With a job like ours, therapy comes in the form of cruising gravel roads. We are the types who will detour from the interstate with the sole purpose of inserting some crushed rock into the monotony of our travel—and the KM3s were in full support of our decisions. Sprinkled between the tread blocks are raised triangular knobs tasked with punting out stones that try and embed themselves between the lugs. Stone drilling occurs when gravel remains between the treads and can lead to annoying punctures. We experienced nothing of the sort and were all-around pleased with the tires on gravel roads. Even when we got a bit throttle-happy in the loose turns, the KM3s held and released their grip as expected for a mud-terrain tire, while still letting us have fun.
For anyone who drives in snow, we had the privilege of turning down the temperature knob and burying the KM3s in some white stuff. Though these are not dedicated snow tires, we cruised straight past the chain-up stations during our time in the mountains. With temps hovering around 0 degrees F and the highway coated in the half-plowed snow and slush combo, we not only kept the Jeep on the road, but happily between the lines as the lugs bit through the mush and stayed in contact with pavement.
Deep snow proved to be a challenge—not to the tires, only the Jeep. Eating through shin-deep powder to find mud and rocks below was easy, even to the cold rubber. The tread blocks tossed out the snow while the tires spun down to terra firma. Even in off-camber snowy tracks we had enough lateral grip to maintain our lines and avoid sliding off the shelf roads. Despite the Jeep being low to the ground and pushing snowplow-style through the deeper snow, we were impressed at how far we were able to dig through the forest roads before the winch cable was unspooled.
Whether it was cruising the beach or ripping across an inland dune, the KM3s did not let us down in the sand. When aired down to 18 psi, we had no trouble starting off or steering in the deep sand. Even more impressive was the sand performance at street pressure, since we weren’t always within reach of a place to air our tires back up. Though definitely not dedicated sand paddles, we were able to float across the sand in places where street tires have left us digging out the recovery gear.
Testing a mud-terrain tire would not be complete without a real trip into the slime, and it is safe to say that the KM3s come alive in the mud. Deep within the rain-soaked, rutted-out backcountry of Ohio, we tried our darndest to get ourselves stuck. Locals say the mud here is like porridge mixed with cement, with enough suction to swallow tracked vehicles. Having been through this country before with all-terrain tires, it was fascinating how the BFGoodrich mud-terrains made mountains into molehills. Even when gunky ruts tried to direct the Jeep sideways instead of forward, the Terrain-Attack tread blocks were there to keep us on track. The real fun came when the trail slogged through a mud bog and promptly ascended a grade of buttery boulders and roots. With some wheelspin, the Mud-Phobic Bars between the lugs helped break the suction, void the treads of packing goo, and keep chewing hungrily up, over, and through the trails.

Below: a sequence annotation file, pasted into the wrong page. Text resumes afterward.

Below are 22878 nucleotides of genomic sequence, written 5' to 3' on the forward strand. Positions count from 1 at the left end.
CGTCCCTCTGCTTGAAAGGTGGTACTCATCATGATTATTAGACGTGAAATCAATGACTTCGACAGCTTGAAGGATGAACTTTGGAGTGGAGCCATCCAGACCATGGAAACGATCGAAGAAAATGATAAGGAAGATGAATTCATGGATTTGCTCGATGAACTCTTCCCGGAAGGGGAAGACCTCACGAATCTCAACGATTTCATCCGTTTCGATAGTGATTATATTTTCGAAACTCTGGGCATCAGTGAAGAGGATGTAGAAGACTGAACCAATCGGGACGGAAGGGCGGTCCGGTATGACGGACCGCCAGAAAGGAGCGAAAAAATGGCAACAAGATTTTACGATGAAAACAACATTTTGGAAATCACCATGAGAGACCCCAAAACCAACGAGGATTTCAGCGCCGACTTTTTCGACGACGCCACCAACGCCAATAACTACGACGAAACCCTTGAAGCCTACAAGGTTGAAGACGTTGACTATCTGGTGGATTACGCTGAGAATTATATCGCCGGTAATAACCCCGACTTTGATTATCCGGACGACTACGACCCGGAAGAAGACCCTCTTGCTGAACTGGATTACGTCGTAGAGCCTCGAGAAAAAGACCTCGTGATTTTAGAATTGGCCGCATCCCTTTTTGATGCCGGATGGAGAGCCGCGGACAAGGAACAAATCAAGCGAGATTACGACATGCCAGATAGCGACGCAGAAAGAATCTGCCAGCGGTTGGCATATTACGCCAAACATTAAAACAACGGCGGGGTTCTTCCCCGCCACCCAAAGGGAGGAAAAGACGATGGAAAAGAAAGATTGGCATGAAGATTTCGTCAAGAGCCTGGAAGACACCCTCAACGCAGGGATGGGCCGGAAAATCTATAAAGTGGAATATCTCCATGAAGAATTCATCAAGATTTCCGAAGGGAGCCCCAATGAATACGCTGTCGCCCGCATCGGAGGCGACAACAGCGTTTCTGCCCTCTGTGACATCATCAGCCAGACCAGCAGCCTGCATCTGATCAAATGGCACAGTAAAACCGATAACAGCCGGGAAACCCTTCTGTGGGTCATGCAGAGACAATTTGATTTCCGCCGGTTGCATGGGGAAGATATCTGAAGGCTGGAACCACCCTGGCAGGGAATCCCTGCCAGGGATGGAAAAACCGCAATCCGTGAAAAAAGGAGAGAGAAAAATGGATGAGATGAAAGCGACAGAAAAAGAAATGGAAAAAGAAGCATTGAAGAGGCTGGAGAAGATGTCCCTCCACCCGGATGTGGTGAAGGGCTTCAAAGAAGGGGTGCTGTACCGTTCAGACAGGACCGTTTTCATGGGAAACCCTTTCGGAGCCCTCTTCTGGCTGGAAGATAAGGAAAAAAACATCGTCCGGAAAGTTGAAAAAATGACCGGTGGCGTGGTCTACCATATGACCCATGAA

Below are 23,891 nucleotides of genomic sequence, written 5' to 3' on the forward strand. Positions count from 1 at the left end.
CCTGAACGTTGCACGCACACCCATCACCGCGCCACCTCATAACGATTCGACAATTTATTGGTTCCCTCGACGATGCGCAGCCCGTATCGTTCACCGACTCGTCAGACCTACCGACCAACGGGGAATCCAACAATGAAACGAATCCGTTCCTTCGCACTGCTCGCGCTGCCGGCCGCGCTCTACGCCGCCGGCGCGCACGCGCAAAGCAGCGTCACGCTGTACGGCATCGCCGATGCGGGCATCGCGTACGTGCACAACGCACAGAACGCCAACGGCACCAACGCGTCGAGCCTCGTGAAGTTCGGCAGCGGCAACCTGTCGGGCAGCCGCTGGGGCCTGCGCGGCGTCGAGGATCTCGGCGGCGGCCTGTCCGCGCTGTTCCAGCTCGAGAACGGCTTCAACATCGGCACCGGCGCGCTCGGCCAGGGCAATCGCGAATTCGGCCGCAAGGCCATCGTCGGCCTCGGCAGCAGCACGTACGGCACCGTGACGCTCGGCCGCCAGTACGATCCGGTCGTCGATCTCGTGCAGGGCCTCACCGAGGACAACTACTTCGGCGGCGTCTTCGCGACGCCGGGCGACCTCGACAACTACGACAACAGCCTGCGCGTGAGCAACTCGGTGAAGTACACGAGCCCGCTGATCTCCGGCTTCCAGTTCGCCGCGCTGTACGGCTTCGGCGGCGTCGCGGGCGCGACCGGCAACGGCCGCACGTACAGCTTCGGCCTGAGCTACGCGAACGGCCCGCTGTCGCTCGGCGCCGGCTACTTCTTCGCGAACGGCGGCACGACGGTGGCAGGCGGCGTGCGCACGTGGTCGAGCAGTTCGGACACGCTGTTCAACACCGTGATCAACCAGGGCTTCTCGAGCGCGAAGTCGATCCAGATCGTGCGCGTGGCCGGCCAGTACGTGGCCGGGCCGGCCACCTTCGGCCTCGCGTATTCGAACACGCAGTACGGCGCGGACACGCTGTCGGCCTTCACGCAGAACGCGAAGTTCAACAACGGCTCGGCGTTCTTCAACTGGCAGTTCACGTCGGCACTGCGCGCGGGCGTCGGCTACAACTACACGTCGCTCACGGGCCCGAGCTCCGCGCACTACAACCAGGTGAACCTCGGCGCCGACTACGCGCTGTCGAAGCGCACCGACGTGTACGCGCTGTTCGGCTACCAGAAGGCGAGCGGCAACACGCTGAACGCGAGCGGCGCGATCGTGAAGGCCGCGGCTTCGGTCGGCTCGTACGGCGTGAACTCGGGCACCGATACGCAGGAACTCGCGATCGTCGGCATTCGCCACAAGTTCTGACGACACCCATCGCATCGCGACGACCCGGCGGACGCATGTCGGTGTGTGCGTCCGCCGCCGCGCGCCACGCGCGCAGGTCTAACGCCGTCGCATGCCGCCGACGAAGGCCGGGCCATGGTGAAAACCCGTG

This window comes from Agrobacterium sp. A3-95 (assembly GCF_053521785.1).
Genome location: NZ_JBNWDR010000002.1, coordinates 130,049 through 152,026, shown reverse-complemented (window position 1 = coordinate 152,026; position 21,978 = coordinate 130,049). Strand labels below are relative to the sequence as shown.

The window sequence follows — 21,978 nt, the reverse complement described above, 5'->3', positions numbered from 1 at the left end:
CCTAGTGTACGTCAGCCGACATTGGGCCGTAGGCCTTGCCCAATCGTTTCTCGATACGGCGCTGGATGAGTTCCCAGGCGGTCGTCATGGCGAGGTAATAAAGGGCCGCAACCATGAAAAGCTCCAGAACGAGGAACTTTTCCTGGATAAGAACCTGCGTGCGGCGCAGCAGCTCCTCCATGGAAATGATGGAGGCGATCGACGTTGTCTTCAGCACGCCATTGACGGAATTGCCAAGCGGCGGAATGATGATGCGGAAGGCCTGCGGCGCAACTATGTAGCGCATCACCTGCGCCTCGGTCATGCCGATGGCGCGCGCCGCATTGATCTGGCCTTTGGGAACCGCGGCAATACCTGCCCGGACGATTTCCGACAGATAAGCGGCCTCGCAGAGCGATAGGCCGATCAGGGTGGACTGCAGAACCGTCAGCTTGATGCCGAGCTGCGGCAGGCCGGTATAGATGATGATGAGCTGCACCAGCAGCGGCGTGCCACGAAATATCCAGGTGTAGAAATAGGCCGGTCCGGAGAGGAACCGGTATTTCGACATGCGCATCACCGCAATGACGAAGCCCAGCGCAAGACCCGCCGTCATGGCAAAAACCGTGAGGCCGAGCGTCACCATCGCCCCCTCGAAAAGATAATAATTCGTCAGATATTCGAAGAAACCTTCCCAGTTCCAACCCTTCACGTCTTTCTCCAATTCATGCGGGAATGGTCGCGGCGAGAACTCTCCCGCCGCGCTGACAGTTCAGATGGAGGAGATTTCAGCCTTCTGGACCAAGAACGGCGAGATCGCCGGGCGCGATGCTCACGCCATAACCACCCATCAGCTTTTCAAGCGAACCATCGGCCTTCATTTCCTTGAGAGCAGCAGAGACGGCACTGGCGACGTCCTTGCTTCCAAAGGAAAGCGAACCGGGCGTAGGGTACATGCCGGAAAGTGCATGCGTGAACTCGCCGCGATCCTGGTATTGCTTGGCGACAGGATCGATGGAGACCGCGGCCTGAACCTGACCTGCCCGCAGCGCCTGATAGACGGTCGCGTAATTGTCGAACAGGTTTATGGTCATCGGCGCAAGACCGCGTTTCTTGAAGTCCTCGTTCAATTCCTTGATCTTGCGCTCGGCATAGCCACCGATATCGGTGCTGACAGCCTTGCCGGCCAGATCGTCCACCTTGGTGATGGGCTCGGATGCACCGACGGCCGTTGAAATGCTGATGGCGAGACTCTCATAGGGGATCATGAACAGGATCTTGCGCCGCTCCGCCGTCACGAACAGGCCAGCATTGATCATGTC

Thoughts After 10,000 Miles
We were not gentle with the BFGoodrich KM3s, and one of the biggest surprises was how the spare tire remained untouched—since we have a reputation for needing those more frequently than we’re proud to admit. The tires started with a tread depth of 18/32 and after 10,000 miles measured 16/32. Looking closely at the tread blocks, there were signs of scratches and nicks, which was expected for the way we frequently spun the tires to get up and over rocks (open differentials, remember?), but no damage we’d call “chunking.” Balancing was never a problem for this set of tires and the Jeep remained stable above 70 mph. The 285/70R17 rubbers weigh in at 67 pounds each compared to 36 pounds apiece of the stock Jeep tires, and even with the added weight we’d choose the KM3s every time. Expect to see these in sizes up to 39 inches in diameter for 15- to 22-inch wheels.
Specifications (as tested)
Tire: BFGoodrich Mud-Terrain T/A KM3
Type: Radial mud-terrain
Load range: E
Max load (lb): 3,195@80 psi
Sidewall construction: 3-ply polyester
Tread construction: 3-ply polyester, 2-ply steel, 1-ply nylon
Approved rim width (in): 7.5-9
Tread depth (in): 18/32
Section width (in): 11.5
Overall diameter (in): 32.8
Maximum psi: 80
Weight (lb): 67.3